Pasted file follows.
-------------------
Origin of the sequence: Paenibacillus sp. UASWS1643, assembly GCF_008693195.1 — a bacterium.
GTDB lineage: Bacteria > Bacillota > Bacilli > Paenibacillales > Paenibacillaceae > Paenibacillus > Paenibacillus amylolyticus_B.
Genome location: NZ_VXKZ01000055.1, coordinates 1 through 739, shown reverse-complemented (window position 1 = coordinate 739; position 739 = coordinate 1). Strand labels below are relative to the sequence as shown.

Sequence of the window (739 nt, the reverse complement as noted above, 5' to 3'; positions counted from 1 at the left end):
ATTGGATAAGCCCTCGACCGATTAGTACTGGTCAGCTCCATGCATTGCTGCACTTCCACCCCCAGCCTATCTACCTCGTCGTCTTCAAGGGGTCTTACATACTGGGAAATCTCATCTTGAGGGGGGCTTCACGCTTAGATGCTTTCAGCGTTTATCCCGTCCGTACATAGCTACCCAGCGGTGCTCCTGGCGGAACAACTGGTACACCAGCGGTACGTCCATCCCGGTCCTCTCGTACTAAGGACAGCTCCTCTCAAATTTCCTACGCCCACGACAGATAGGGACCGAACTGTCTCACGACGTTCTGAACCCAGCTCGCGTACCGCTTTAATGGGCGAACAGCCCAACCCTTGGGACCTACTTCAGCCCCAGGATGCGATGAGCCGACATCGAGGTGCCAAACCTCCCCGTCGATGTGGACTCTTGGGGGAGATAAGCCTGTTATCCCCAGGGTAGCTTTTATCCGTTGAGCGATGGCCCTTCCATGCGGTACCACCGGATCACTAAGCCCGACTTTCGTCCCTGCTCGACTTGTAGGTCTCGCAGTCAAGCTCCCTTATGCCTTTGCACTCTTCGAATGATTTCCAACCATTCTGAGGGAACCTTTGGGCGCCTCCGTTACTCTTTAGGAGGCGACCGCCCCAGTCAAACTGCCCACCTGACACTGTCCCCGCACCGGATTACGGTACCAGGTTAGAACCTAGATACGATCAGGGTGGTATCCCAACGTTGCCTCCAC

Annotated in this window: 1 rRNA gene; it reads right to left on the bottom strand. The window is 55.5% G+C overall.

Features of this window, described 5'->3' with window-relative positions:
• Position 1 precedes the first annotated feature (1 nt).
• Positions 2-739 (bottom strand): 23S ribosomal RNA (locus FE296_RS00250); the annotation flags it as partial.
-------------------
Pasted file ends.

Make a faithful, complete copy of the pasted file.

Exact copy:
Origin of the sequence: Paenibacillus sp. UASWS1643, assembly GCF_008693195.1 — a bacterium.
GTDB lineage: Bacteria > Bacillota > Bacilli > Paenibacillales > Paenibacillaceae > Paenibacillus > Paenibacillus amylolyticus_B.
Genome location: NZ_VXKZ01000055.1, coordinates 1 through 739, shown reverse-complemented (window position 1 = coordinate 739; position 739 = coordinate 1). Strand labels below are relative to the sequence as shown.

Sequence of the window (739 nt, the reverse complement as noted above, 5' to 3'; positions counted from 1 at the left end):
ATTGGATAAGCCCTCGACCGATTAGTACTGGTCAGCTCCATGCATTGCTGCACTTCCACCCCCAGCCTATCTACCTCGTCGTCTTCAAGGGGTCTTACATACTGGGAAATCTCATCTTGAGGGGGGCTTCACGCTTAGATGCTTTCAGCGTTTATCCCGTCCGTACATAGCTACCCAGCGGTGCTCCTGGCGGAACAACTGGTACACCAGCGGTACGTCCATCCCGGTCCTCTCGTACTAAGGACAGCTCCTCTCAAATTTCCTACGCCCACGACAGATAGGGACCGAACTGTCTCACGACGTTCTGAACCCAGCTCGCGTACCGCTTTAATGGGCGAACAGCCCAACCCTTGGGACCTACTTCAGCCCCAGGATGCGATGAGCCGACATCGAGGTGCCAAACCTCCCCGTCGATGTGGACTCTTGGGGGAGATAAGCCTGTTATCCCCAGGGTAGCTTTTATCCGTTGAGCGATGGCCCTTCCATGCGGTACCACCGGATCACTAAGCCCGACTTTCGTCCCTGCTCGACTTGTAGGTCTCGCAGTCAAGCTCCCTTATGCCTTTGCACTCTTCGAATGATTTCCAACCATTCTGAGGGAACCTTTGGGCGCCTCCGTTACTCTTTAGGAGGCGACCGCCCCAGTCAAACTGCCCACCTGACACTGTCCCCGCACCGGATTACGGTACCAGGTTAGAACCTAGATACGATCAGGGTGGTATCCCAACGTTGCCTCCAC

Annotated in this window: 1 rRNA gene; it reads right to left on the bottom strand. The window is 55.5% G+C overall.

Features of this window, described 5'->3' with window-relative positions:
• Position 1 precedes the first annotated feature (1 nt).
• Positions 2-739 (bottom strand): 23S ribosomal RNA (locus FE296_RS00250); the annotation flags it as partial.